Take Me To Your Leader
An interview with Mayor Greg Fischer
Louisville Mayor Greg Fischer sat down with LEO Weekly last week to discuss various issues facing the city this year and his plans to address them. Here’s a recap of our conversation, with some background.
In late December, credit ratings agency Standard & Poor’s downgraded the Louisville Arena Authority’s bond debt for the Yum! Center to junk status, the second major ratings agency to do so since November.
The possibility of default — or an additional taxpayer bailout in order to avoid default, in addition to the city’s maximum payment of roughly $10 million annually for the foreseeable future — has led to growing calls for action from the public and local elected officials. Metro Councilman Dan Johnson is calling for a review of the arena’s lease with the University of Louisville, and state Rep. Jim Wayne of Louisville is discussing the possibility of an audit of the Louisville Arena Authority, either by the city or state auditor.
While Mayor Fischer tells LEO he’d rather pay the minimum amount annually ($6.5 million) to the Arena Authority, he’s in no rush to follow through on these recommendations.
“We paid the maximum last year, and that’s what we have budgeted for future years as well,” says Fischer. “So the city’s in good financial condition relative to our rainy-day fund and our revenues and our expenses. We’ll be able to pay the maximum. That was an agreement that came two years ago; it was a legal agreement, so we need to honor that agreement. So I don’t have any plans to renegotiate.”
Though the arena’s bonding agreement gives the city the right to order an independent audit after consecutive years of paying the maximum contribution, Fischer has no plans to do so.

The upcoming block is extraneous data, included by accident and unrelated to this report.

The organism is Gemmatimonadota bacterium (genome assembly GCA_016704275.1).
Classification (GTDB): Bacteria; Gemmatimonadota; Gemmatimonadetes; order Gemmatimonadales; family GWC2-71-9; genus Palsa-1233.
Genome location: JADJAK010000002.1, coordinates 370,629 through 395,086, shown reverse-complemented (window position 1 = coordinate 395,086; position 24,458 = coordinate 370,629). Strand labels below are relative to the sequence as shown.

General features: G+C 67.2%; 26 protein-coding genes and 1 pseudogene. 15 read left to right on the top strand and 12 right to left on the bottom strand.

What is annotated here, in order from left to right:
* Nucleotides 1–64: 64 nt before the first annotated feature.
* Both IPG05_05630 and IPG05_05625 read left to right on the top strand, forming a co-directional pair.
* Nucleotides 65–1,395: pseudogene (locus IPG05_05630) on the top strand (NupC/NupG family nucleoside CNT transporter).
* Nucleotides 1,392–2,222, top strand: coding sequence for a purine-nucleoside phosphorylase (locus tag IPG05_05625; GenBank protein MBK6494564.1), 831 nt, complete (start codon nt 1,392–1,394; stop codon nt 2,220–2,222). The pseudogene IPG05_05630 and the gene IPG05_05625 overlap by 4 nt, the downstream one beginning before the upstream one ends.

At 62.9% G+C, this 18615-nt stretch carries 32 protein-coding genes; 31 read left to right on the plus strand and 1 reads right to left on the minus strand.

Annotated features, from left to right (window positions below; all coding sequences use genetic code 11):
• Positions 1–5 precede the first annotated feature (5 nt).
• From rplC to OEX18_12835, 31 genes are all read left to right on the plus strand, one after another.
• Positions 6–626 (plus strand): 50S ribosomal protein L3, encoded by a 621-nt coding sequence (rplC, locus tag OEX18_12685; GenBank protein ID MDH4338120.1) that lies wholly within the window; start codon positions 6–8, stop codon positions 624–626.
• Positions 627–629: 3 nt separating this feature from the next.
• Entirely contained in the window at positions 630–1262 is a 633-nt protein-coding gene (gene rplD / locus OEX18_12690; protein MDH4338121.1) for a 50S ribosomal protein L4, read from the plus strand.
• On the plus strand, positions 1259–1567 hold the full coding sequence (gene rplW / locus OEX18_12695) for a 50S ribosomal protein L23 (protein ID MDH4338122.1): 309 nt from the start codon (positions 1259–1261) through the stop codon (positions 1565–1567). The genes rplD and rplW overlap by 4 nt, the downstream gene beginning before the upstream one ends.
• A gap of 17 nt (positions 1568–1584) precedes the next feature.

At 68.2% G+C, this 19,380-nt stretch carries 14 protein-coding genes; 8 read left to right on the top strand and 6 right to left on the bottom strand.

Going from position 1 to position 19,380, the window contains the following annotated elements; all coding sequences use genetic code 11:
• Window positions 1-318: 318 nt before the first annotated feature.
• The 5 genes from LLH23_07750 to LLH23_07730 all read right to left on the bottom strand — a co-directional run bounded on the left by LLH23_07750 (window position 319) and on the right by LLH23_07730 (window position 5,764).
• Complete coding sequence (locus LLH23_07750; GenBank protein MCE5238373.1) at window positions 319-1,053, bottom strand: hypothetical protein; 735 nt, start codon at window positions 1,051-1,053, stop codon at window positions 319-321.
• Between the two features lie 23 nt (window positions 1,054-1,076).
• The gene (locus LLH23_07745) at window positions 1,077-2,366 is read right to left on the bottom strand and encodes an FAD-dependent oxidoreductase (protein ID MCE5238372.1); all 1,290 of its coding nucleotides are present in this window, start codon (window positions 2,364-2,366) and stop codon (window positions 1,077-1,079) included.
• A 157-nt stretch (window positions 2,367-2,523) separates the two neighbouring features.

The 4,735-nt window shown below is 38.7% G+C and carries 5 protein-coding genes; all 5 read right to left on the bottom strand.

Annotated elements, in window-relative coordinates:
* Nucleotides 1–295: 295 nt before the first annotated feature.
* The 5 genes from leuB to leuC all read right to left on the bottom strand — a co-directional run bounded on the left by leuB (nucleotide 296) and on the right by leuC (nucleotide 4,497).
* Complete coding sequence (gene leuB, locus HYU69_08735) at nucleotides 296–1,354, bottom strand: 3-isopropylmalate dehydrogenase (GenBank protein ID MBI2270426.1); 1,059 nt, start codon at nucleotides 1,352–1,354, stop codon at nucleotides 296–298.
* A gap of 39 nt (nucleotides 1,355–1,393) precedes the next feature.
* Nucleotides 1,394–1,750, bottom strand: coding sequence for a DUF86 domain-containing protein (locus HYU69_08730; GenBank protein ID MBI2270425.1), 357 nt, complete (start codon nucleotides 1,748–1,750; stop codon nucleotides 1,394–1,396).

“I always think audits are good. Steve Rowland, who is my chief financial officer, is a member of (the Arena Authority’s) board. So we have a good feel for what’s going on there. So there’s no immediate plan, but we’re certainly not taking that off the page. And we have a right to do it, as you said.”
Fischer’s No. 1 priority for the 2014 session of the General Assembly beginning this week in Frankfort is the passage of a constitutional amendment giving local governments the option to implement a temporary 1 percent sales tax increase to go toward a specific project — called LIFT.
“Republicans tell me it’s a bill they have a hard time being against because it’s all about local control in devolving government to the lowest level,” says Fischer. “So I say you’ve got to be for the local option, then. If they do publicly what they’re telling me privately, there will be a lot of Republicans for this.”
While Fischer says Republican legislators have told him they’re for LIFT, he adds none have come out for it publicly yet. Fischer says he’ll be asking legislators pointed questions if they come out against it.
“If people are against it, we’re going to be asking them, ‘Why are you against local control? Why do you think people are smart enough to elect you as a local official if you don’t think they’re smart enough to vote on local projects?’” says Fischer. “To me, this is a real basic issue of democracy.”